Constitutional law expert and former SCOTUS clerk comments on ACA decision

“I expected the Court to uphold the Affordable Care Act (ACA), however, two elements of this decision are very surprising: the fact that the mandate survives under the taxing power while failing under the Commerce Clause and Necessary and Proper Clause, and the fact that Chief Justice Roberts was in the majority without Justice Kennedy,” says Gregory Magarian, JD, constitutional law expert and professor of law at Washington University in St. Louis.

“Kennedy has been a true swing vote on big federalism cases, more often siding with the conservatives, so his position here isn’t completely stunning,” he says. “But the two positions taken together — Roberts and Kennedy — are a surprise.


“Roberts’ vote looks to me, as a first impression, like a brilliant piece of judicial strategizing.”

Magarian is a former U.S. Supreme Court clerk 
for Justice John Paul Stevens. Below are Magarian’s comments on the decision and its impact.

Magarian’s comments on the decision

The court upholds the ACA in its entirety, although it imposes a constraint on the expansion of Medicaid.

This is about as splintered a court as you will ever see, at least on the majority side. Chief Justice Roberts is the deciding vote, with Justice Kennedy in dissent.

The court holds that the individual mandate does not pass constitutional muster under the Commerce Clause or the Necessary and Proper Clause. However, the mandate survives under Congress’s taxing power. The fact that the act calls the noninsurance payment under the mandate a “penalty” allows the suit to go forward (notwithstanding the anti-injunction act), but that “penalty” label does not stop the court from treating the payment as a tax for purposes of constitutional analysis.

As far as I can tell, the four liberals would uphold the mandate under the other constitutional provisions as well. Roberts is the true swing vote.

On Medicaid, Roberts — joined by Breyer and Kagan — says that Congress can expand Medicaid but can’t take away states’ existing funding if they don’t go along with the expansion. Ginsburg and Sotomayor think that’s not a problem, but all five agree that the proper remedy is simply to read the Act as not imposing that sort of penalty on the states. So technically, the court does not find that even that part of the statute is unconstitutional.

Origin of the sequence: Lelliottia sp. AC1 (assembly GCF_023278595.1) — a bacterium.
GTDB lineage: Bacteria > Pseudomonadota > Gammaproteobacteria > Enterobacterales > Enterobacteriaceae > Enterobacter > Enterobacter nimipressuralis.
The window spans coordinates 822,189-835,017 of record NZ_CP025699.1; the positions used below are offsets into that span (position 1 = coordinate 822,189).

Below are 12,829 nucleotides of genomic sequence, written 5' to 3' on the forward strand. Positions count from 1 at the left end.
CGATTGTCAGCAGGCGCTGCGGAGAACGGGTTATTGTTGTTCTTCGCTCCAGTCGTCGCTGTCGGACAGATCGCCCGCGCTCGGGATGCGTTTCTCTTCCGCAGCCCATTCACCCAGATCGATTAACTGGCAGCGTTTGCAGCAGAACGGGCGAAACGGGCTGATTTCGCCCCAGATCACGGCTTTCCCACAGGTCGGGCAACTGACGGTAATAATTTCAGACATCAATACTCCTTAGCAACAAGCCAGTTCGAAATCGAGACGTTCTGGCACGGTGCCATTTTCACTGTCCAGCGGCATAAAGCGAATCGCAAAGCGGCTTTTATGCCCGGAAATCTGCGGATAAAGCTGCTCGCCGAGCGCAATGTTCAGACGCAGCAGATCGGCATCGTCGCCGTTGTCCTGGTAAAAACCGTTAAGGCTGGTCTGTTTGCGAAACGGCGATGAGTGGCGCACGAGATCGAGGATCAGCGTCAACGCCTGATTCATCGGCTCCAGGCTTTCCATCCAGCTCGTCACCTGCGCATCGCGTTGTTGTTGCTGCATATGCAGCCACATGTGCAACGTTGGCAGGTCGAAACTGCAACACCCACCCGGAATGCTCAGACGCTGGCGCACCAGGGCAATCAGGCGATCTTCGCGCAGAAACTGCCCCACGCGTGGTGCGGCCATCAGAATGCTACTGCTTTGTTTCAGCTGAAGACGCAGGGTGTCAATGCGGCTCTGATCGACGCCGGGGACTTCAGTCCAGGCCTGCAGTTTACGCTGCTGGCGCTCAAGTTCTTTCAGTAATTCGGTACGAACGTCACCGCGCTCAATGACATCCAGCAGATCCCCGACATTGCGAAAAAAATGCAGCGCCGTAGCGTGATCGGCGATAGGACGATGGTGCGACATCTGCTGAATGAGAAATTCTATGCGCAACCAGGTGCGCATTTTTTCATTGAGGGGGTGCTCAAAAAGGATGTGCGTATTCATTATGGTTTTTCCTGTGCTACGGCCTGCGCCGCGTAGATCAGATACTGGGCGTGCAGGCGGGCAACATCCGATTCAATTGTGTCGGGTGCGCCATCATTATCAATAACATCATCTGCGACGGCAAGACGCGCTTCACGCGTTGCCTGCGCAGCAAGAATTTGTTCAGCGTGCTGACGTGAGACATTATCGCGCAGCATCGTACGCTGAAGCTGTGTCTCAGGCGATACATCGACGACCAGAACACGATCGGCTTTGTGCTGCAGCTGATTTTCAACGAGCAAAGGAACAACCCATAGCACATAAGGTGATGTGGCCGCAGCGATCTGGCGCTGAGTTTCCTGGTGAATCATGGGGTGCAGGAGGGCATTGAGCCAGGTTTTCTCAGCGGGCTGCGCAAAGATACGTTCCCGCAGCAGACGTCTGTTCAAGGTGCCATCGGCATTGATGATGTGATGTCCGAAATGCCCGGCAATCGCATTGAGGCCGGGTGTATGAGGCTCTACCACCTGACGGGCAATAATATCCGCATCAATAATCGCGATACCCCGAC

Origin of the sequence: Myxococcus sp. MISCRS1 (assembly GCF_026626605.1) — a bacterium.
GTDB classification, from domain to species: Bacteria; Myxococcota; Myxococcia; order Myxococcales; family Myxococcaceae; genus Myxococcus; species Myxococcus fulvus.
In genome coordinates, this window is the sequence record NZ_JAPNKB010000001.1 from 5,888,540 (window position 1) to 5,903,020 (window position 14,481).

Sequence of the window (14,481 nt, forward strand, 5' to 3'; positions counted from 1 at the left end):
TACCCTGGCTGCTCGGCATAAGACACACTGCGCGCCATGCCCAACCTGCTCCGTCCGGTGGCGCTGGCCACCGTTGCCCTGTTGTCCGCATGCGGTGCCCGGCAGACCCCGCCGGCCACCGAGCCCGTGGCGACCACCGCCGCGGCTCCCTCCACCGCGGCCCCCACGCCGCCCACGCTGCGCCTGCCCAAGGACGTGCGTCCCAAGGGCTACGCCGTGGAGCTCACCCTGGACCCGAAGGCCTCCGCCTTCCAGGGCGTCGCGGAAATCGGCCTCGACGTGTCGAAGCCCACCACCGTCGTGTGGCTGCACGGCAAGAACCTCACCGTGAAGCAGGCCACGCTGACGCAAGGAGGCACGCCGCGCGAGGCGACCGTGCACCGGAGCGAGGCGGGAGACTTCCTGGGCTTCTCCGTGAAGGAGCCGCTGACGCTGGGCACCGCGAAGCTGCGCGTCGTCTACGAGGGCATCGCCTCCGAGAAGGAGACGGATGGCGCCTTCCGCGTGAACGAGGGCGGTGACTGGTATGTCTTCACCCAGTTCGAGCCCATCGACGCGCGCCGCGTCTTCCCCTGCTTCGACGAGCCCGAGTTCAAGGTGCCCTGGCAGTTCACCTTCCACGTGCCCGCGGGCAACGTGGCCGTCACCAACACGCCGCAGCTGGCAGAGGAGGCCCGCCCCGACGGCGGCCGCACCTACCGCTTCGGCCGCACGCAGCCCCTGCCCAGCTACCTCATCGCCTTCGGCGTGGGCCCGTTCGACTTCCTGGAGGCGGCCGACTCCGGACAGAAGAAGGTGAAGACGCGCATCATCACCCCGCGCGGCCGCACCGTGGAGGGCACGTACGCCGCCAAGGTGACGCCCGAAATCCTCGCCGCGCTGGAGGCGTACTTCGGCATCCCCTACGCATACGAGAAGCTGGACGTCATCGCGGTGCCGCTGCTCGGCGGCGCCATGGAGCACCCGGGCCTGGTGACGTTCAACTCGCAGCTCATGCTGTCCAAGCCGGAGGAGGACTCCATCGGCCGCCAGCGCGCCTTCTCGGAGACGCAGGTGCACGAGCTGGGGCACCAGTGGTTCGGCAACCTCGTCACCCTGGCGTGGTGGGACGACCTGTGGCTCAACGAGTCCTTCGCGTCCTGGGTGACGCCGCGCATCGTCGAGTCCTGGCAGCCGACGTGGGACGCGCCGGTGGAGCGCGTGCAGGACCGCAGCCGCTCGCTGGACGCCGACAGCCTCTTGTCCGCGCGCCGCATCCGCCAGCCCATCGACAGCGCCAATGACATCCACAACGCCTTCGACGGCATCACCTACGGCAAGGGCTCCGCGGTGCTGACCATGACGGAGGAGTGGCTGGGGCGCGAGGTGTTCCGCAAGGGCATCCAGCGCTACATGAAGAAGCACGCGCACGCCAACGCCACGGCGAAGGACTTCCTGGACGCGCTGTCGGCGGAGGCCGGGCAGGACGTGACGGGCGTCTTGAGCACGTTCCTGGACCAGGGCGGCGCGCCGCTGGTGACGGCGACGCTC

The four dissenters file a jointly authored dissent — very unusual, if not unprecedented — along with a separate dissent by Thomas. I haven’t read them yet, but I expect they’re blistering; Kennedy apparently summarized the joint dissent from the bench.

It’s also worth noting that the court’s main holding, on the taxing power, is very odd. The court first holds that, because the government called the mandate payment a penalty rather than a tax, the suit isn’t barred under the anti-injunction act (a federal law that requires you to pay a tax before you can challenge the tax in court). But then the Court turns around and says that it can characterize the payment as a tax based on its own independent analysis. That’s a very quick shift from formal to substantive reasoning, and while it isn’t obviously wrong — maybe it’s just nuanced — it is odd.

Magarian discusses the impact

The result here is an unqualified victory for the Obama administration and a qualified victory for federal power. As to the act itself, implementation can proceed now without any complications (other than the slight weakening of the government’s hand on Medicaid).

Chief Justice Roberts, here and in the Arizona immigration case, has emerged as a new generation of judicial conservative. He isn’t preoccupied with the state power wars that have dominated constitutional discourse since at least the Civil Rights era. Instead, he appears to be more of a national security conservative, someone who is comfortable letting the federal government regulate a broad range of conduct. He also isn’t any kind of a libertarian, except on certain First Amendment issues.

Roberts has threaded several needles here very carefully, and I think I know why. He’s in charge of the court’s institutional reputation. The best thing for the court is to make the fewest waves possible. This case was going to make waves one way or the other, but I’ve always thought the court would ultimately take more hits if it struck down the ACA — charges of judicial activism, body slams from a President up for re-election, lingering questions about how the Court parsed the law (because, if it had struck the act down, it would have had to wade into severability).

Roberts may have voted to uphold the law primarily to avoid those results, and then he wrote an opinion that gives everyone something rhetorically (and perhaps precedentially) while reaching a firm result that sustains the status quo.